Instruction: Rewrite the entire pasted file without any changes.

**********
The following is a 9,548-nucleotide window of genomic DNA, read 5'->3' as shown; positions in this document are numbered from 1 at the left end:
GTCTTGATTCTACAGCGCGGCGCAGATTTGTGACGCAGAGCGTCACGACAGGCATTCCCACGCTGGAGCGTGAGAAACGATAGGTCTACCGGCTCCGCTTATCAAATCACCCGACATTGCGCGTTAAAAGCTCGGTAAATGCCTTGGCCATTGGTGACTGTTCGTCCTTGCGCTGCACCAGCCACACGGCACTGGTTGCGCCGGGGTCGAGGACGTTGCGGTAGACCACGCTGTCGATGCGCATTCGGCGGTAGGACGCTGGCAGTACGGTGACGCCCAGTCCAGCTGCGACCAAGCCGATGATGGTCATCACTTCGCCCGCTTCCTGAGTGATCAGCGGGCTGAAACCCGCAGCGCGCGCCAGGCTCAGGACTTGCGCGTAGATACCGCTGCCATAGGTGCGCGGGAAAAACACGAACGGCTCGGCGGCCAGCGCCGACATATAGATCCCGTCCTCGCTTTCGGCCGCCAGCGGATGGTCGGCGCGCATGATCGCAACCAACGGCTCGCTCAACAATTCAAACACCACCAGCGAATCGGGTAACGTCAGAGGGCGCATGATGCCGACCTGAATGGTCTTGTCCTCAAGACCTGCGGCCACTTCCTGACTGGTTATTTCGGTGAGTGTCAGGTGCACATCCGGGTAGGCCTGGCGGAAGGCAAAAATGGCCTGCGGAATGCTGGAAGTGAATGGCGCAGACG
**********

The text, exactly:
The following is a 9,548-nucleotide window of genomic DNA, read 5'->3' as shown; positions in this document are numbered from 1 at the left end:
GTCTTGATTCTACAGCGCGGCGCAGATTTGTGACGCAGAGCGTCACGACAGGCATTCCCACGCTGGAGCGTGAGAAACGATAGGTCTACCGGCTCCGCTTATCAAATCACCCGACATTGCGCGTTAAAAGCTCGGTAAATGCCTTGGCCATTGGTGACTGTTCGTCCTTGCGCTGCACCAGCCACACGGCACTGGTTGCGCCGGGGTCGAGGACGTTGCGGTAGACCACGCTGTCGATGCGCATTCGGCGGTAGGACGCTGGCAGTACGGTGACGCCCAGTCCAGCTGCGACCAAGCCGATGATGGTCATCACTTCGCCCGCTTCCTGAGTGATCAGCGGGCTGAAACCCGCAGCGCGCGCCAGGCTCAGGACTTGCGCGTAGATACCGCTGCCATAGGTGCGCGGGAAAAACACGAACGGCTCGGCGGCCAGCGCCGACATATAGATCCCGTCCTCGCTTTCGGCCGCCAGCGGATGGTCGGCGCGCATGATCGCAACCAACGGCTCGCTCAACAATTCAAACACCACCAGCGAATCGGGTAACGTCAGAGGGCGCATGATGCCGACCTGAATGGTCTTGTCCTCAAGACCTGCGGCCACTTCCTGACTGGTTATTTCGGTGAGTGTCAGGTGCACATCCGGGTAGGCCTGGCGGAAGGCAAAAATGGCCTGCGGAATGCTGGAAGTGAATGGCGCAGACG